Joshua 19J O S H U A CHAP. XIX.
In the description of the lots of Judah and Benjamin we have an account both of the borders that surrounded them and of the cities contained in them. In that of Ephraim and Manasseh we have the borders, but not the cities; in this chapter Simeon and Dan are described by their cities only, and not their borders, because they lay very much within Judah, especially the former; the rest have both their borders described and their cities names, especially frontiers. Here is, I. The lot of Simeon, ver. 1-9. II. Of Zebulun, ver. 10-16. III. Of Issachar, ver. 17-23. IV. Of Asher, ver. 24-31. V. Of Naphtali, ver. 32-39. VI. Of Dan, ver. 40-48. Lastly, The inheritance assigned to Joshua himself and his own family, ver. 49-51.
1 And the second lot came forth to Simeon, even for the tribe of the children of Simeon according to their families: and their inheritance was within the inheritance of the children of Judah. 2 And they had in their inheritance Beer-sheba, or Sheba, and Moladah, 3 And Hazar-shual, and Balah, and Azem, 4 And Eltolad, and Bethul, and Hormah, 5 And Ziklag, and Beth-marcaboth, and Hazar-susah, 6 And Beth-lebaoth, and Sharuhen; thirteen cities and their villages: 7 Ain, Remmon, and Ether, and Ashan; four cities and their villages: 8 And all the villages that were round about these cities to Baalath-beer, Ramath of the south. This is the inheritance of the tribe of the children of Simeon according to their families. 9 Out of the portion of the children of Judah was the inheritance of the children of Simeon: for the part of the children of Judah was too much for them: therefore the children of Simeon had their inheritance within the inheritance of them.
Simeon's lot was drawn after Judah's, Joseph's, and Benjamin's, because Jacob had put that tribe under disgrace; yet it is put before the two younger sons of Leah and the three sons of the handmaids. Not one person of note, neither judge nor prophet, was of this tribe, that we know of.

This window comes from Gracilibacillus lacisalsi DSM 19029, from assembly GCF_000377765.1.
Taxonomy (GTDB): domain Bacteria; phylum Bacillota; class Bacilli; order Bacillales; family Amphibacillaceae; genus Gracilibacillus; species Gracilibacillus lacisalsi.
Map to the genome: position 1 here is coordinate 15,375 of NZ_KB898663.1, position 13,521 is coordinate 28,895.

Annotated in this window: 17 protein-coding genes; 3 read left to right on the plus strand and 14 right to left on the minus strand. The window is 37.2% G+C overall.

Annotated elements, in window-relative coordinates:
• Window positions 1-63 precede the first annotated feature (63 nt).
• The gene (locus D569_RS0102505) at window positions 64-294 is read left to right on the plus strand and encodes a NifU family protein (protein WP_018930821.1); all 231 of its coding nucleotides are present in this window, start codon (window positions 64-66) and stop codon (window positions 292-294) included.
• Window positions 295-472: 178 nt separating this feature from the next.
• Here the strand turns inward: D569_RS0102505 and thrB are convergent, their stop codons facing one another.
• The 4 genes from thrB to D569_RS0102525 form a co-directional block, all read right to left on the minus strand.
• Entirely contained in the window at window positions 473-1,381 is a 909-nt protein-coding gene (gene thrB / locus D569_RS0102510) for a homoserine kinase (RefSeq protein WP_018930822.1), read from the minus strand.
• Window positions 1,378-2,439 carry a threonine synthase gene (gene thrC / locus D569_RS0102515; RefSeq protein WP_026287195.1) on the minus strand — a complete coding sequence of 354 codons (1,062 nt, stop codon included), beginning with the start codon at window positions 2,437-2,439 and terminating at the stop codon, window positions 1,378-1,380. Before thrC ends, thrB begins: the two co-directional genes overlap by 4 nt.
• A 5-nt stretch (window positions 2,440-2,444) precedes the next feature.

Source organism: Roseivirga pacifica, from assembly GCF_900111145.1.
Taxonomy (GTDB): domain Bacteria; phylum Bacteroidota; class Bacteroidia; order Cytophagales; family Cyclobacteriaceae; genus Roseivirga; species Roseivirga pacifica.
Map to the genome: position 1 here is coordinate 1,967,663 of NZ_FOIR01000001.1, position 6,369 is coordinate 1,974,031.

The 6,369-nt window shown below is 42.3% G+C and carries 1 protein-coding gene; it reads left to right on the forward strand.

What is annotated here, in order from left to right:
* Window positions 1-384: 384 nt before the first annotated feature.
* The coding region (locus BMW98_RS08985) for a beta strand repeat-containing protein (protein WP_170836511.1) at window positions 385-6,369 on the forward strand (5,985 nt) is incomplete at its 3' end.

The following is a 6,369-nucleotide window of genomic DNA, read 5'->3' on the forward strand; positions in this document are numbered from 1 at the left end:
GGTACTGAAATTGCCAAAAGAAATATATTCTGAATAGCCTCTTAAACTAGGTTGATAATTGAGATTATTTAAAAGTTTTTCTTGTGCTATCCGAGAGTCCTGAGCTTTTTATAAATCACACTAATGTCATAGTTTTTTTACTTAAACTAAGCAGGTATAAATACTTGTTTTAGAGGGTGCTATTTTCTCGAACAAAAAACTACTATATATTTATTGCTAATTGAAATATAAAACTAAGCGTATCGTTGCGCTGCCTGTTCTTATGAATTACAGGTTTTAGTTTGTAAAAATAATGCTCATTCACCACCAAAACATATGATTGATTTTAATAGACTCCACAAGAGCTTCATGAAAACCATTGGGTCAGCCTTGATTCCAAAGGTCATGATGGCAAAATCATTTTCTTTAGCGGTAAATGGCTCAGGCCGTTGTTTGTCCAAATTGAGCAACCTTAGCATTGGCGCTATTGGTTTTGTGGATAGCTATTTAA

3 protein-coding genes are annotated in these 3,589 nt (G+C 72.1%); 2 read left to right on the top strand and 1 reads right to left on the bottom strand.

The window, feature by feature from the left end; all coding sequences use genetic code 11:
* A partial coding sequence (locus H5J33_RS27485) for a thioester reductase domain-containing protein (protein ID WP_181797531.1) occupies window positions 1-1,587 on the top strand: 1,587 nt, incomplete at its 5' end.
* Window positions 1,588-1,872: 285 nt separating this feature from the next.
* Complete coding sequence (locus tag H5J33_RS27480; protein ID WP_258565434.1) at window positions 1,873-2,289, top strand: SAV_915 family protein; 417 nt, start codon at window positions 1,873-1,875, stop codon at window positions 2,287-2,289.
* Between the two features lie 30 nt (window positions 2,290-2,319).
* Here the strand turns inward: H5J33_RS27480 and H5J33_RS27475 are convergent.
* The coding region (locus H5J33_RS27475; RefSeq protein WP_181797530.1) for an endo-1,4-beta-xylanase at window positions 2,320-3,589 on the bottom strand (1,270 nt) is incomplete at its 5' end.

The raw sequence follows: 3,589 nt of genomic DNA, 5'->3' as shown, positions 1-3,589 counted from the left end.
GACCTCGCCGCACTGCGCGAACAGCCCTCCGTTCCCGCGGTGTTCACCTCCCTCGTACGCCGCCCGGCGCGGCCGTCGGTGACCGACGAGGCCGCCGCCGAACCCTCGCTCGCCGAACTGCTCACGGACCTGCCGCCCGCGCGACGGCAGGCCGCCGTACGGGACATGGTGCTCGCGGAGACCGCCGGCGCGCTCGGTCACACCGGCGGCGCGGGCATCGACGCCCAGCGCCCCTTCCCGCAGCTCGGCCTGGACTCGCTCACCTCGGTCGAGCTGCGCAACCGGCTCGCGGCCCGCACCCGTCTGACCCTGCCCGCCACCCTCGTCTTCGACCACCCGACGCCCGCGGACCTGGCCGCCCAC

I. The situation of their lot was within that of Judah (v. 1) and was taken from it, v. 9. It seems, those that first surveyed the land thought it larger than it was, and that it would have held out to give every tribe in proportion as large a share as they had carved out for Judah; but, upon a more strict enquiry, it was found that it would not reach (v. 9): The part of the children of Judah was too much for them, more than they needed, and more, as it proved, than fell to their share. Yet God did not by the lot lessen it, but left it to their prudence and care afterwards to discover and rectify the mistake, which when they did, 1. The men of Judah did not oppose the taking away of the cities again, which by the first distribution fell within their border, when they were convinced that they had more than their proportion. In all such cases errors must be excepted and a review admitted if there be occasion. Though, in strictness, what fell to their lot was their right against all the world, yet they would not insist upon it when it appeared that another tribe would want what they had to spare. Note, We must look on the things of others, and not on our own only. The abundance of some must supply the wants of others, that there may be somewhat of an equality, for which there may be equity where there is not law. 2. That which was thus taken off from Judah to be put into a new lot Providence directed to the tribe of Simeon, that Jacob's prophecy concerning this tribe might be fulfilled, I will divide them in Jacob. The cities of Simeon were scattered in Judah, with which tribe they were surrounded, except on that side towards the sea. This brought them into a confederacy with the tribe of Judah (Judg. i. 3), and afterwards was a happy occasion of the adherence of many of this tribe to the house of David, at the time of the revolt of the ten tribes to Jeroboam. 2 Chron. xv. 9, out of Simeon they fell to Asa in abundance. It is good being in a good neighbourhood.